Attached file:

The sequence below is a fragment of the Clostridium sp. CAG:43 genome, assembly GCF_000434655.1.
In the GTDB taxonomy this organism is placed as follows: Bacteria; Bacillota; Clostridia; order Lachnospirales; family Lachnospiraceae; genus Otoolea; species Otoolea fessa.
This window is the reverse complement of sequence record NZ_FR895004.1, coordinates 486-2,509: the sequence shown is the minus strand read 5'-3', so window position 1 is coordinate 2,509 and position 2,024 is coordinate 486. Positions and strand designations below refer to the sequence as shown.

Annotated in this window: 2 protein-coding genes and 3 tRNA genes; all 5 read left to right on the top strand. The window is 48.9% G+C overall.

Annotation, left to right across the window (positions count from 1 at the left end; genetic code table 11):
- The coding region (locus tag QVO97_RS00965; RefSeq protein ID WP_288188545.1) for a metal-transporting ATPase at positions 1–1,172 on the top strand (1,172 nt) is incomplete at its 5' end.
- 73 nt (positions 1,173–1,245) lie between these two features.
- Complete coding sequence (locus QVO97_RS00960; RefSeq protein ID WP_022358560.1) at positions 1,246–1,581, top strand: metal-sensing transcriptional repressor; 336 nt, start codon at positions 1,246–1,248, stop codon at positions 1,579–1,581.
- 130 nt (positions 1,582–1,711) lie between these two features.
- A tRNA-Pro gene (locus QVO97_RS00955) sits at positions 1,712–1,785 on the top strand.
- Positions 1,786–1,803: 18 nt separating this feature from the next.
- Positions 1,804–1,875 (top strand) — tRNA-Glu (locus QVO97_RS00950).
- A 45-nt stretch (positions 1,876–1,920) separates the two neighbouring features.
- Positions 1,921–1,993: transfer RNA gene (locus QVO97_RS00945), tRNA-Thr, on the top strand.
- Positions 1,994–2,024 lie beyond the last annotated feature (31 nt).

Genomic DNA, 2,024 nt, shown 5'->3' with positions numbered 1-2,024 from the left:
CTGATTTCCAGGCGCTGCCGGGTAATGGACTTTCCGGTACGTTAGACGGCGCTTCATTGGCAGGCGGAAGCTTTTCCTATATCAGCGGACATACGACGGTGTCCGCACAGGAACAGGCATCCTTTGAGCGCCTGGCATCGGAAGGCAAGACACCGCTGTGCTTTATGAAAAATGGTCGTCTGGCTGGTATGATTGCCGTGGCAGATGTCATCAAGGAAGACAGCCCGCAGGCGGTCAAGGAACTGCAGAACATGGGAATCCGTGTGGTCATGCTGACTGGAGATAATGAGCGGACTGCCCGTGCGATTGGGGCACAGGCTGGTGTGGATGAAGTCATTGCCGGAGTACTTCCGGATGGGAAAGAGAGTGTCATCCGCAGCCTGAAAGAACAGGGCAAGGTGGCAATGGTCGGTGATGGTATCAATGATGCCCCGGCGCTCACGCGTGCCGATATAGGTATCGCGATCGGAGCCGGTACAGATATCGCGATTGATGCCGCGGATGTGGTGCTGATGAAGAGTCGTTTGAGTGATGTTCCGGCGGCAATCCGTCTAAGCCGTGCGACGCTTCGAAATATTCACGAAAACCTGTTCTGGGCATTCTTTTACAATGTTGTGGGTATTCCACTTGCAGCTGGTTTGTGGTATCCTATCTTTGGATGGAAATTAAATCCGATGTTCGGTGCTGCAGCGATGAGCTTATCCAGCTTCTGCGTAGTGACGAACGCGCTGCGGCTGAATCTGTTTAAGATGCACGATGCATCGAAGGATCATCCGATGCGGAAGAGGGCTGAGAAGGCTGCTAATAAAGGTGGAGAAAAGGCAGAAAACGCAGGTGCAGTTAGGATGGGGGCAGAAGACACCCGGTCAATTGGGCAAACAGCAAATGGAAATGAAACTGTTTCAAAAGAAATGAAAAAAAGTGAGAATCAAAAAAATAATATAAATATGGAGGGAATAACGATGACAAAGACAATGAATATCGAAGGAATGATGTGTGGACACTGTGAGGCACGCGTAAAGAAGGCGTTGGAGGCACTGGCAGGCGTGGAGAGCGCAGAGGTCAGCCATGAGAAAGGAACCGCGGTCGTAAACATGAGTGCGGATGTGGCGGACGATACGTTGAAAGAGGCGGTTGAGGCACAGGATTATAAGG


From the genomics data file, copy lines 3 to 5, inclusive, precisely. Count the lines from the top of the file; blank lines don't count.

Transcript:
This window is the reverse complement of sequence record NZ_FR895004.1, coordinates 486-2,509: the sequence shown is the minus strand read 5'-3', so window position 1 is coordinate 2,509 and position 2,024 is coordinate 486. Positions and strand designations below refer to the sequence as shown.

Annotated in this window: 2 protein-coding genes and 3 tRNA genes; all 5 read left to right on the top strand. The window is 48.9% G+C overall.

Annotation, left to right across the window (positions count from 1 at the left end; genetic code table 11):